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Biggest offseason questions for Syracuse basketball in 2019-20

Do you think Jim Boeheim will play 2-3 zone?

Colgate v Syracuse Photo by Brett Carlsen/Getty Images

We’re still four months away from the 2019-20 Syracuse Orange men’s basketball season, but next month the team will travel to Italy as part of a preseason tour and compete in four exhibition games. There are numerous unknowns about this squad when considering roster turnover, role players looking to step into leadership positions and how the five incoming freshmen will mesh with the aforementioned returnees.

With that, we take a look at some of the more pressing questions surrounding the team. Perhaps some of these questions will be answered, or we’ll at least have greater clarity, during the Italy tour.

1) Point guard play

No question looms larger for Syracuse than the point guard spot, in my opinion. The importance of the role can’t be overstated enough. When Syracuse has had steady play from the one, the team has usually experienced some sort of success (Jardine 2012, MCW 2013, Ennis 2014, Gbinije 2016, Howard 2018). When the Orange have had poor play from the point like it did in 2015, 2017 and 2019, success has been few and far between. Not all of this falls on the one, but it’s generally been an indicator of success at Syracuse.

What will the Orange get from its point this year? Will Jalen Carey make the sophomore leap? If he doesn’t, will Howard Washington be able to step in after having a miraculous recovery from a stroke and heart surgery? Brycen Goodine is the highest rated of the incoming freshmen class — can he run the offense as a frosh?

Eastern Washington v Syracuse Photo by Rich Barnes/Getty Images

2) Backcourt rotation

Tying the point guard position into the backcourt as a whole, what will the orange backcourt rotation look like in 2019-20? Buddy Boeheim is probably a lock at the starting shooting guard, but who backs him up off the bench? Joe Girard comes in as the all-time leading scorer in the state of New York and Brycen Goodine is a long, athletic guard that the Orange typically like. Washington will be a redshirt sophomore as he enters his third year at Syracuse, but are he and Carey pegged as lead guards? Someone will get cut out of the rotation, but depth in the backcourt is a luxury that Syracuse has lacked in recent years.

3) What type of defense will Jim Boeheim employ?


Cornell v Syracuse Photo by Brett Carlsen/Getty Images

4) But how good will the 2-3 zone be?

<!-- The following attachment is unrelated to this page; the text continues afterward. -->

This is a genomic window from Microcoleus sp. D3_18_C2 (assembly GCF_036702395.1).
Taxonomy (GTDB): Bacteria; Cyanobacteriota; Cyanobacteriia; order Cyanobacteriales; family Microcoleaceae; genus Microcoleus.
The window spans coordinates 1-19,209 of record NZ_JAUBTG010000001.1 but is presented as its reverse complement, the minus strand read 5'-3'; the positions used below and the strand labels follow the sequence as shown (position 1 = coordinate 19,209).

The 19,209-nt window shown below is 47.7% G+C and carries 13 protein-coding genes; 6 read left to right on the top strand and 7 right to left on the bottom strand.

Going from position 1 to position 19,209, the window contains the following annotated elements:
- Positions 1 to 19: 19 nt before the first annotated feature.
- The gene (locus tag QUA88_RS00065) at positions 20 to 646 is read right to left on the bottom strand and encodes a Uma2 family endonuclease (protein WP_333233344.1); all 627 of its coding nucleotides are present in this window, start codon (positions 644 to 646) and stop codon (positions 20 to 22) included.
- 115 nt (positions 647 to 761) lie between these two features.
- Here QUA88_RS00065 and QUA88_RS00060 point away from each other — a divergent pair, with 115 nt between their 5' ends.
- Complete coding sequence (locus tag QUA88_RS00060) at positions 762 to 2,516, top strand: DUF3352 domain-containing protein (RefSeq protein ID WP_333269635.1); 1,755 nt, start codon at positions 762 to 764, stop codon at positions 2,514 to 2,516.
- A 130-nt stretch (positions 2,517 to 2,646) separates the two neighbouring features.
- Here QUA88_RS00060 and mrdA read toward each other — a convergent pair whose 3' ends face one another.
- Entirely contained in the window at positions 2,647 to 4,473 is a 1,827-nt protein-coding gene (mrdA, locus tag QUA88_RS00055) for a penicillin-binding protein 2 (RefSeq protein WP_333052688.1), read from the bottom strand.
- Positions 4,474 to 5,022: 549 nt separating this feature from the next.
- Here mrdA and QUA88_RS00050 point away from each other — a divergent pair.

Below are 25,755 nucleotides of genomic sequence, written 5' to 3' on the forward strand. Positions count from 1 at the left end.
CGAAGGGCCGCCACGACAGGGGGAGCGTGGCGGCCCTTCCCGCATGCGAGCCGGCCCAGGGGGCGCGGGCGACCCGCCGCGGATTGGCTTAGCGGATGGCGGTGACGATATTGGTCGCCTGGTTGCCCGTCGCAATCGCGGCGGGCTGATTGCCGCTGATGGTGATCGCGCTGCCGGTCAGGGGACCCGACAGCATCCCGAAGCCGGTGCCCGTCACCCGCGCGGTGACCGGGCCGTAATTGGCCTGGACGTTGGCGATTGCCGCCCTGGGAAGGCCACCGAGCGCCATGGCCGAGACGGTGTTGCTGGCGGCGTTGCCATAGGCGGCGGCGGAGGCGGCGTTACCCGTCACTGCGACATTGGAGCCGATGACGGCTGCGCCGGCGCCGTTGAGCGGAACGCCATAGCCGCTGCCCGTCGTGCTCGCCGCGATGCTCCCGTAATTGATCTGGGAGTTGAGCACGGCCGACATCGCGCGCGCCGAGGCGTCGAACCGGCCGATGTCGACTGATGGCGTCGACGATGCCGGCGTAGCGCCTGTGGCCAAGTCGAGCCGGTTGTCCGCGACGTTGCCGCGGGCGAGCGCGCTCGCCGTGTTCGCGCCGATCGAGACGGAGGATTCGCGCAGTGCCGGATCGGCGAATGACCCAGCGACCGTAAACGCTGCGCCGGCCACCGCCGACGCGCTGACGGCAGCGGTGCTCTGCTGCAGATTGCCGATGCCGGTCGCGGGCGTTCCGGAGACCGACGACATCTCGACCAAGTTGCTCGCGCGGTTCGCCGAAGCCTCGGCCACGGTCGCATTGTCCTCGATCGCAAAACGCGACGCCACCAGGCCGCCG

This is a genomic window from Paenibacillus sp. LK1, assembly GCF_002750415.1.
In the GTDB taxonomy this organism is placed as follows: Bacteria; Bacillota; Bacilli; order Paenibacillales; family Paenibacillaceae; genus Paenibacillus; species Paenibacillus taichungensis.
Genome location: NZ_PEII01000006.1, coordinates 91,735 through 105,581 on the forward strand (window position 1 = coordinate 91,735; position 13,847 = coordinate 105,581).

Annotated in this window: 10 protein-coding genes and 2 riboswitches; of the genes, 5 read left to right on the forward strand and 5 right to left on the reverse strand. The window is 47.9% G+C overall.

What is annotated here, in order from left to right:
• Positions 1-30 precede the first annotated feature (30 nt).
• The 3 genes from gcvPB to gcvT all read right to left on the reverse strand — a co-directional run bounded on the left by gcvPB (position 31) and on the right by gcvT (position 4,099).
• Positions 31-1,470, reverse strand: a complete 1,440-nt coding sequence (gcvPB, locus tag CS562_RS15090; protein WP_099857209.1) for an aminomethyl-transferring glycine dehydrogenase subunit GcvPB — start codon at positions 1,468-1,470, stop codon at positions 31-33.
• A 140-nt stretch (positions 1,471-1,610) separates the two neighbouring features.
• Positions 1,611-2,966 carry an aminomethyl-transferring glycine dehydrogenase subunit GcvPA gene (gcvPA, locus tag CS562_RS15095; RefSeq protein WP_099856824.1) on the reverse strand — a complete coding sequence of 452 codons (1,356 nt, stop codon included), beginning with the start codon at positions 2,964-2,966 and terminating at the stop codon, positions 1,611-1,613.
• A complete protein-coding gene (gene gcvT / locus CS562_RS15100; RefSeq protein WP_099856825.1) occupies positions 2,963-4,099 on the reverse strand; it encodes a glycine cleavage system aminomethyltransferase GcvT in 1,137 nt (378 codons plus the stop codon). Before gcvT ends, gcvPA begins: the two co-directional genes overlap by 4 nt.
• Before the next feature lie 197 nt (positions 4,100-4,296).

With the exception of 2016-17, the zone has been among the top 30 in adjusted defensive efficiency (Ken Pom) every season in the past decade. That said, Syracuse gets a little smaller up top after losing Frank Howard and Tyus Battle.

The zone should still be good in 2019-20, but how will the new players adjust and how the new three point line have an effect (if any) on the zone?

5) Who will score the ball for Syracuse?

Shifting gears to the other end of the floor, Syracuse looks to replace four of its top six scorers, which accounted for 63 percent of its total offensive point production.

Elijah Hughes proved that he could score in bunches last season, particularly from range. This season he’ll have to score at a higher clip and do more off the bounce. How will he respond after going from to the second or third option on offense to the top of opponents’ scouting reports?

Quincy Guerrier could be a solid second scoring option from the wing but can role players such as Marek Dolezaj or even Robert Braswell increase their scoring? Will the Orange get enough production from the backcourt to win games and will the centers offer anything on the offensive end? This could be the best offensive group of centers that Boehiem has had in a long time, but rarely are the centers emphasized on that end.

6) Center production

Speaking of, Syracuse has a bevy of options at centers this year. Bourama Sidibe is back for his junior year, but will he be healthy enough to be effective? Word on the street is that freshmen Jesse Edwards and John Bol Ajak have some offensive game and even a little range to boot, but will either of them grasp the zone quickly enough to earn minutes?

Of course, it wouldn’t be a surprise to see Dolezaj slide into the center spot. He’s challenged in there at 180 lbs (soaking wet with a stomach full of pizza), but did prove that he can be effective in the middle for stretches at a time.

COLLEGE BASKETBALL: FEB 23 Duke at Syracuse Photo by Gregory Fisher/Icon Sportswire via Getty Images

What did we miss? Any other pressing Syracuse basketball questions for 2019-20? Drop a comment below.

Follow Nunes and James on twitter @NunesMagician and @JamesSzuba